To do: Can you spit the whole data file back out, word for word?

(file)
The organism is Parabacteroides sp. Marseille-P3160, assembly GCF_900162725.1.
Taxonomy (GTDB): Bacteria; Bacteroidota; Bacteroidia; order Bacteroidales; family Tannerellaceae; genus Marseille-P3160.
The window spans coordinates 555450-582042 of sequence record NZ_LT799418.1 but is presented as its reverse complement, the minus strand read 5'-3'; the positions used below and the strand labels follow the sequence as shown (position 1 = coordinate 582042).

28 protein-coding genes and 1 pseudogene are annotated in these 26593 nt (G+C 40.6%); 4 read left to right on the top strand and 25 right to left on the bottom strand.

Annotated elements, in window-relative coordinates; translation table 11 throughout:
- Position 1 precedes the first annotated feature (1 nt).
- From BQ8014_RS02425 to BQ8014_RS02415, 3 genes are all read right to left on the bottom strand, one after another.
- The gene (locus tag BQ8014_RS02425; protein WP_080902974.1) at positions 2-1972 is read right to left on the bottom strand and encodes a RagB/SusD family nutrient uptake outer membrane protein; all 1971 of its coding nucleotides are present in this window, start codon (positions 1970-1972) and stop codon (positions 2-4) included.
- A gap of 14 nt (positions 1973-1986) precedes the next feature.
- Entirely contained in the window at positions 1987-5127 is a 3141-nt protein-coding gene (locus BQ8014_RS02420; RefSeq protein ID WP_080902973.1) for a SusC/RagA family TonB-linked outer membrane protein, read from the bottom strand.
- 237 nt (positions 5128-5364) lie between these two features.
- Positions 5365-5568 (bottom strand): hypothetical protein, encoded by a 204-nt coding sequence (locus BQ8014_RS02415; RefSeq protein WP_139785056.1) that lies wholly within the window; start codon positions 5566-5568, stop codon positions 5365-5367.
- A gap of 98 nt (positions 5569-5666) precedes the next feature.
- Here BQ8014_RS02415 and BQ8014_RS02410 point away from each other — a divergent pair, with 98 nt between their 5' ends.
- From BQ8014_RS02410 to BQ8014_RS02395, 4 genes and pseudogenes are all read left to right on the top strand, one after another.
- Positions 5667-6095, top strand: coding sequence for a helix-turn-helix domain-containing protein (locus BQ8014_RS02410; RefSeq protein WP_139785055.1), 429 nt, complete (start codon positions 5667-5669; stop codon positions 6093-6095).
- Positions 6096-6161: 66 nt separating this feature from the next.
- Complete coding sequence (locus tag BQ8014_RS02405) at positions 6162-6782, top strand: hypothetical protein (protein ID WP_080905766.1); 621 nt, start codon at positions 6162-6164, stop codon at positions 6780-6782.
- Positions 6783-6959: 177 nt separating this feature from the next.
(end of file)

The organism is Parabacteroides sp. Marseille-P3160, assembly GCF_900162725.1.
Taxonomy (GTDB): Bacteria; Bacteroidota; Bacteroidia; order Bacteroidales; family Tannerellaceae; genus Marseille-P3160.
The window spans coordinates 555450-582042 of sequence record NZ_LT799418.1 but is presented as its reverse complement, the minus strand read 5'-3'; the positions used below and the strand labels follow the sequence as shown (position 1 = coordinate 582042).

28 protein-coding genes and 1 pseudogene are annotated in these 26593 nt (G+C 40.6%); 4 read left to right on the top strand and 25 right to left on the bottom strand.

Annotated elements, in window-relative coordinates; translation table 11 throughout:
- Position 1 precedes the first annotated feature (1 nt).
- From BQ8014_RS02425 to BQ8014_RS02415, 3 genes are all read right to left on the bottom strand, one after another.
- The gene (locus tag BQ8014_RS02425; protein WP_080902974.1) at positions 2-1972 is read right to left on the bottom strand and encodes a RagB/SusD family nutrient uptake outer membrane protein; all 1971 of its coding nucleotides are present in this window, start codon (positions 1970-1972) and stop codon (positions 2-4) included.
- A gap of 14 nt (positions 1973-1986) precedes the next feature.
- Entirely contained in the window at positions 1987-5127 is a 3141-nt protein-coding gene (locus BQ8014_RS02420; RefSeq protein ID WP_080902973.1) for a SusC/RagA family TonB-linked outer membrane protein, read from the bottom strand.
- 237 nt (positions 5128-5364) lie between these two features.
- Positions 5365-5568 (bottom strand): hypothetical protein, encoded by a 204-nt coding sequence (locus BQ8014_RS02415; RefSeq protein WP_139785056.1) that lies wholly within the window; start codon positions 5566-5568, stop codon positions 5365-5367.
- A gap of 98 nt (positions 5569-5666) precedes the next feature.
- Here BQ8014_RS02415 and BQ8014_RS02410 point away from each other — a divergent pair, with 98 nt between their 5' ends.
- From BQ8014_RS02410 to BQ8014_RS02395, 4 genes and pseudogenes are all read left to right on the top strand, one after another.
- Positions 5667-6095, top strand: coding sequence for a helix-turn-helix domain-containing protein (locus BQ8014_RS02410; RefSeq protein WP_139785055.1), 429 nt, complete (start codon positions 5667-5669; stop codon positions 6093-6095).
- Positions 6096-6161: 66 nt separating this feature from the next.
- Complete coding sequence (locus tag BQ8014_RS02405) at positions 6162-6782, top strand: hypothetical protein (protein ID WP_080905766.1); 621 nt, start codon at positions 6162-6164, stop codon at positions 6780-6782.
- Positions 6783-6959: 177 nt separating this feature from the next.